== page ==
Logistically, it was crazy. We had moved to Florida and had no place for a horse. So Ghost lived in Wisconsin on Lolly’s farm and she and Julia continued to work together in the summer. But the time came when school and work made the summer trips up north shorter and Julia missed her horse. It was time for Ghost to come to Florida.
We knew little to nothing about trailering a horse over that distance. Our borrowed one-horse trailer was hitched behind a mini-van, of all things, and I have pictures of our travel arrangement that make me wonder how we ever made it. The roughly 30 hour trip had one overnight, as I recall, and lots of stops where we would check on Ghost’s water and hay. Only once did we actually take her out of the trailer briefly and let her walk around at a country exit off the interstate. I think we were worried we wouldn’t be able to get her back in.
She made it to Florida and to Springrock Farm where she spent a number of years with J.C. Barnhill watching over her. Julie’s regular trips to care for Ghost benefited the horse but also furthered Julie’s interest as she learned how to trim hooves, care for horse teeth, and feed and exercise horses. One of the biggest surprises was when it was discovered that Ghost had come to Florida in foal. Rocker, a pretty paint colt was added to the family. Several years later Ghost was bred to Barnhill’s thoroughbred stallion, Officer, and had a filly. Julie named her Fea, and although she came out brown, she soon was the spitting image of her mom. The family was a herd of three.
The family spent time at several other properties as the years unfolded, always necessitating Julie to travel daily to watch over, feed and ride. They were her charges, her dependents. Her knowledge and interest in veterinary care of large animals increased and ultimately led her to enter the DVM program at UF, Gainesville. Ghost and the family moved to a small farm there for four years. The next move was to Jacksonville, FL where Dr. Julia began her job with Jacksonville Equine. At the small boarding pasture where her herd now lived, Dr. J. had to deal with Ghost’s problems of advancing age, especially weight loss and inability to compete with other horses for feed. The last few months were a triumph for Ghost and Dr. J. as Ghost was healthy, energetic and looking well nourished. Only a few weeks ago Dr. J. and some friends took her on a trail ride with Rocker and Fea and all did well.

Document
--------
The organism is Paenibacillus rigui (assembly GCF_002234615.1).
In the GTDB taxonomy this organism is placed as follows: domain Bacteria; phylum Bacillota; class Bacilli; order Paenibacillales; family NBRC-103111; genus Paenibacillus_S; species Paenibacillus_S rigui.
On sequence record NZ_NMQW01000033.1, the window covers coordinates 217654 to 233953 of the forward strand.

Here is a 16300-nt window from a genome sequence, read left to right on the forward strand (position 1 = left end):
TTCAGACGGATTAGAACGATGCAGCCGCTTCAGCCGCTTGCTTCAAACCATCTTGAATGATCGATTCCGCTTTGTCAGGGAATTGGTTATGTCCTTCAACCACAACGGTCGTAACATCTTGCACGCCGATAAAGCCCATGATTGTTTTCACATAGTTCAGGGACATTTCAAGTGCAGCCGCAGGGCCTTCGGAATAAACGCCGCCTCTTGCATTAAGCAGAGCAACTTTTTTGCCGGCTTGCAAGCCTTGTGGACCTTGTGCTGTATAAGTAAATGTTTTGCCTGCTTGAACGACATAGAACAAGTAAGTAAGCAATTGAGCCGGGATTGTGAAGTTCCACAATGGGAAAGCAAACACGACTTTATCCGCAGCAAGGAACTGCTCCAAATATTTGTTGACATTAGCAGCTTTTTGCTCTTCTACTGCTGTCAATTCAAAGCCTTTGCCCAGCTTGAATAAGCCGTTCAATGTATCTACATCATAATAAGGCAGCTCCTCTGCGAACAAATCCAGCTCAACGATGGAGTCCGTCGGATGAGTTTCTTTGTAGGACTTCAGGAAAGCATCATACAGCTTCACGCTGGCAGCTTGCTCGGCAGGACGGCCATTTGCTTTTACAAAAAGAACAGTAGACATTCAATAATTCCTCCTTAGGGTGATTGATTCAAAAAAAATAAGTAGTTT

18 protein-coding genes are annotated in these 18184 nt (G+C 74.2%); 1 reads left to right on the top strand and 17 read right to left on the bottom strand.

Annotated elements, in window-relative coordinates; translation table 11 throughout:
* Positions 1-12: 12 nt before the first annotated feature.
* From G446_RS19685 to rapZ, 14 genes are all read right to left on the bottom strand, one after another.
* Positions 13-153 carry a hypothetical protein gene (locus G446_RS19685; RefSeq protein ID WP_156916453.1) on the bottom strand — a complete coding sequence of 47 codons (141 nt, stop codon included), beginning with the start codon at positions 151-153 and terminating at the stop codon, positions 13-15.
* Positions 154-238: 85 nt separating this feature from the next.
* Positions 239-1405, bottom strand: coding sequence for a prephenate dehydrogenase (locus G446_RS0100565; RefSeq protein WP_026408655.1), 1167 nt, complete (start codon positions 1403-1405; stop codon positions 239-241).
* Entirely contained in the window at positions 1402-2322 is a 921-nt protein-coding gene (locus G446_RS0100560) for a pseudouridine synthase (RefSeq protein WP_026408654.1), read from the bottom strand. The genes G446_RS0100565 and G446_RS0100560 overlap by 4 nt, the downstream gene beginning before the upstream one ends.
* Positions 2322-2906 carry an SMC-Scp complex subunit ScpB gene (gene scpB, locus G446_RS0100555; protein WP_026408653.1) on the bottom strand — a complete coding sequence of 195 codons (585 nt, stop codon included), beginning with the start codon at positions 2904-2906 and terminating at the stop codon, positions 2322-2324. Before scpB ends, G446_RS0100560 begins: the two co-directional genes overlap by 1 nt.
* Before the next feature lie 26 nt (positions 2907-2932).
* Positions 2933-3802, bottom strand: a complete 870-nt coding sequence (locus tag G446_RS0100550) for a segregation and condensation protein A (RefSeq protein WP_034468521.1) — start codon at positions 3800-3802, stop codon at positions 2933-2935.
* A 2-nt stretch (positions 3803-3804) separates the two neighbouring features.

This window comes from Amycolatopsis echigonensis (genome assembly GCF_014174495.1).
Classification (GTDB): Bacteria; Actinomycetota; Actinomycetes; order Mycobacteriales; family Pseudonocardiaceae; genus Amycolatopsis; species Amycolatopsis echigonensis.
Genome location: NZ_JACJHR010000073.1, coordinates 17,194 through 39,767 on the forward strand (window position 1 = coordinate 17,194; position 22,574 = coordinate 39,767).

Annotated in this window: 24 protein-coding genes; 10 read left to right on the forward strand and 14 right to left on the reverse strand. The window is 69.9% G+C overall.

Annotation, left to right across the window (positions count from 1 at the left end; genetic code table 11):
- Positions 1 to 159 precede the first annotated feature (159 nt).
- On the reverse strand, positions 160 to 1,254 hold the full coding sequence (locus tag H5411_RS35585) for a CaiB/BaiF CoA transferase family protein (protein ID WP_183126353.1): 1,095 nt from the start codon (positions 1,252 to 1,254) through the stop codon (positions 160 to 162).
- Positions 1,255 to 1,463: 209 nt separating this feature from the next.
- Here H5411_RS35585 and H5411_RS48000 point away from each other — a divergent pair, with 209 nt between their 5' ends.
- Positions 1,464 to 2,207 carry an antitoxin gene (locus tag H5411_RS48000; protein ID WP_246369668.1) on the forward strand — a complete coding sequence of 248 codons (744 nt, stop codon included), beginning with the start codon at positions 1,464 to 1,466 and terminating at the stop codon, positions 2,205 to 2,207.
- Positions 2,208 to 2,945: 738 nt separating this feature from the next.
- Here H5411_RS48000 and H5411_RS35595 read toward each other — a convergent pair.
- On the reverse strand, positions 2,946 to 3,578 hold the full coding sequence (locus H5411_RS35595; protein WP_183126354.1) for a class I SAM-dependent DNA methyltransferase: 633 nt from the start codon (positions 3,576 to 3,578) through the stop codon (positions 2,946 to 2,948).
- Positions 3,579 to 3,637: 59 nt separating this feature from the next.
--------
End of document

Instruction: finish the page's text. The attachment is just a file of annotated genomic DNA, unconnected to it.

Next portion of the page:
We’ve all heard of the benefits of having pets. There Is even more to a long term, committed relationship to the care and welfare of an animal. It is much like parenting, in that patience is learned, along with so many other skills. Love is practiced through good times and bad. Faithfulness has its demands for both owner and animal. Those demands, decisions and courses of action can be stressful and sudden.
A week ago Ghost had a medical emergency, colic, another name for equine bowel obstruction. It could not be resolved with initial treatment and Dr. J. took her quickly to the UF vet hospital for diagnosis and ultimately, surgery. Given every chance, Ghost was still unable to survive. She has been laid to rest in a quiet corner of her pasture and will not be forgotten.
What is it with girls and horses? There is an affinity there that becomes so obvious from a veterinarian’s perspective, especially when the veterinarian is also a female. I’ve been riding around in the vetmobile for a few days and it always gives me some unique character studies to write about, some experiences with blood and manure, and a lot of hours sitting in the truck. But, girls and horses first…
Today we made a call for some routine immunizations and dental work. There were three horses, two women and a toddler. It was the mom and her baby girl that were most interesting to watch. If there was such a thing as a stereotype horsegirl, this gal would win the title for sure. Cute little thing (the mom), slender, tight jeans with bling on the pockets, western boots, big smile and horse, horse, horse in her talk. Both ladies took in horses as rescue projects, whether they could afford it or not.
Mom was evidently teaching her little girl to be at ease around big animals and at the same time trying not to let her walk under the horses or get near their feet. She was more than busy running after the child and keeping her away from the dental tools, the antiseptic bucket, the vet truck and the yard gate while still keeping her fairly happy. Was she frazzled, upset with the child or feeling sorry for herself? No. She was relaxed, calm and equally loving her mother role and her horse girl role.
All these horse girls talk about rain rot, cleaning sheaths, varying consistencies of manure, multiple kinds of horse feed, supplements and medicines like it was second nature and the most interesting stuff in the world. They love to watch Dr. Julia work and to ask her questions. And more than once this week I’ve heard something like “this old horse has been with me for __ number of years so I’m going to take good care of him now”. And they say it when they’re looking at a pretty hefty bill for meds and services.